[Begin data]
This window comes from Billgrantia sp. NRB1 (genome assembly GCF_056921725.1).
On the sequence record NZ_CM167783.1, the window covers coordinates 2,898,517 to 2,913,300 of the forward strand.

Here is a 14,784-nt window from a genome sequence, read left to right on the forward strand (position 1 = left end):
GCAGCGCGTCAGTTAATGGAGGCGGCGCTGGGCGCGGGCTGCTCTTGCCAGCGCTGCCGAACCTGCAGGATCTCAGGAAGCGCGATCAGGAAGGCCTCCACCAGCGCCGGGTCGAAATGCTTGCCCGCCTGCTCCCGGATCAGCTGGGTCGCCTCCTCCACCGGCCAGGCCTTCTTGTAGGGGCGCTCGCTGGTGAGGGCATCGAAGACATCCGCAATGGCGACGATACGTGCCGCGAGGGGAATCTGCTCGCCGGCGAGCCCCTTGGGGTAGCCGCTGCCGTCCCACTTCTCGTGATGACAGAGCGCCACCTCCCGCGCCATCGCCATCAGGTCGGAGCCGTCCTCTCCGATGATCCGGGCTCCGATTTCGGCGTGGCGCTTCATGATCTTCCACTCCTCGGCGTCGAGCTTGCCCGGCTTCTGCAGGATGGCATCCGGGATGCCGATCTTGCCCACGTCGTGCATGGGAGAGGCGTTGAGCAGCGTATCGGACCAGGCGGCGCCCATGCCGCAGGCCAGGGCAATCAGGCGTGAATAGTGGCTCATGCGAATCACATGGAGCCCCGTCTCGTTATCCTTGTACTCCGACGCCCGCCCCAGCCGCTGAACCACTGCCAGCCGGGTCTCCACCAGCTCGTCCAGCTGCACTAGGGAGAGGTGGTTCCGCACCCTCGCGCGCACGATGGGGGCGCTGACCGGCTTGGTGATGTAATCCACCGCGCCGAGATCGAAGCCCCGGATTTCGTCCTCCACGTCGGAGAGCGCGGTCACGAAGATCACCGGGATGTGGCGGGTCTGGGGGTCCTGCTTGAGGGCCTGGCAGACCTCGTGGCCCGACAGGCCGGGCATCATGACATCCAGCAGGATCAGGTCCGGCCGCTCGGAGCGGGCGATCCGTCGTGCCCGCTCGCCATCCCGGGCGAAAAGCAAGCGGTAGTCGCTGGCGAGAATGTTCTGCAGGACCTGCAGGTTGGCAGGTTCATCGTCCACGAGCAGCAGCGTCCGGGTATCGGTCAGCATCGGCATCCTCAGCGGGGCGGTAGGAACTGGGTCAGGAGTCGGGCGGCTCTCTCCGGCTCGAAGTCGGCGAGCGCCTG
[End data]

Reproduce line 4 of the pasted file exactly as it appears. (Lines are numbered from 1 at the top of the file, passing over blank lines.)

GCAGCGCGTCAGTTAATGGAGGCGGCGCTGGGCGCGGGCTGCTCTTGCCAGCGCTGCCGAACCTGCAGGATCTCAGGAAGCGCGATCAGGAAGGCCTCCACCAGCGCCGGGTCGAAATGCTTGCCCGCCTGCTCCCGGATCAGCTGGGTCGCCTCCTCCACCGGCCAGGCCTTCTTGTAGGGGCGCTCGCTGGTGAGGGCATCGAAGACATCCGCAATGGCGACGATACGTGCCGCGAGGGGAATCTGCTCGCCGGCGAGCCCCTTGGGGTAGCCGCTGCCGTCCCACTTCTCGTGATGACAGAGCGCCACCTCCCGCGCCATCGCCATCAGGTCGGAGCCGTCCTCTCCGATGATCCGGGCTCCGATTTCGGCGTGGCGCTTCATGATCTTCCACTCCTCGGCGTCGAGCTTGCCCGGCTTCTGCAGGATGGCATCCGGGATGCCGATCTTGCCCACGTCGTGCATGGGAGAGGCGTTGAGCAGCGTATCGGACCAGGCGGCGCCCATGCCGCAGGCCAGGGCAATCAGGCGTGAATAGTGGCTCATGCGAATCACATGGAGCCCCGTCTCGTTATCCTTGTACTCCGACGCCCGCCCCAGCCGCTGAACCACTGCCAGCCGGGTCTCCACCAGCTCGTCCAGCTGCACTAGGGAGAGGTGGTTCCGCACCCTCGCGCGCACGATGGGGGCGCTGACCGGCTTGGTGATGTAATCCACCGCGCCGAGATCGAAGCCCCGGATTTCGTCCTCCACGTCGGAGAGCGCGGTCACGAAGATCACCGGGATGTGGCGGGTCTGGGGGTCCTGCTTGAGGGCCTGGCAGACCTCGTGGCCCGACAGGCCGGGCATCATGACATCCAGCAGGATCAGGTCCGGCCGCTCGGAGCGGGCGATCCGTCGTGCCCGCTCGCCATCCCGGGCGAAAAGCAAGCGGTAGTCGCTGGCGAGAATGTTCTGCAGGACCTGCAGGTTGGCAGGTTCATCGTCCACGAGCAGCAGCGTCCGGGTATCGGTCAGCATCGGCATCCTCAGCGGGGCGGTAGGAACTGGGTCAGGAGTCGGGCGGCTCTCTCCGGCTCGAAGTCGGCGAGCGCCTG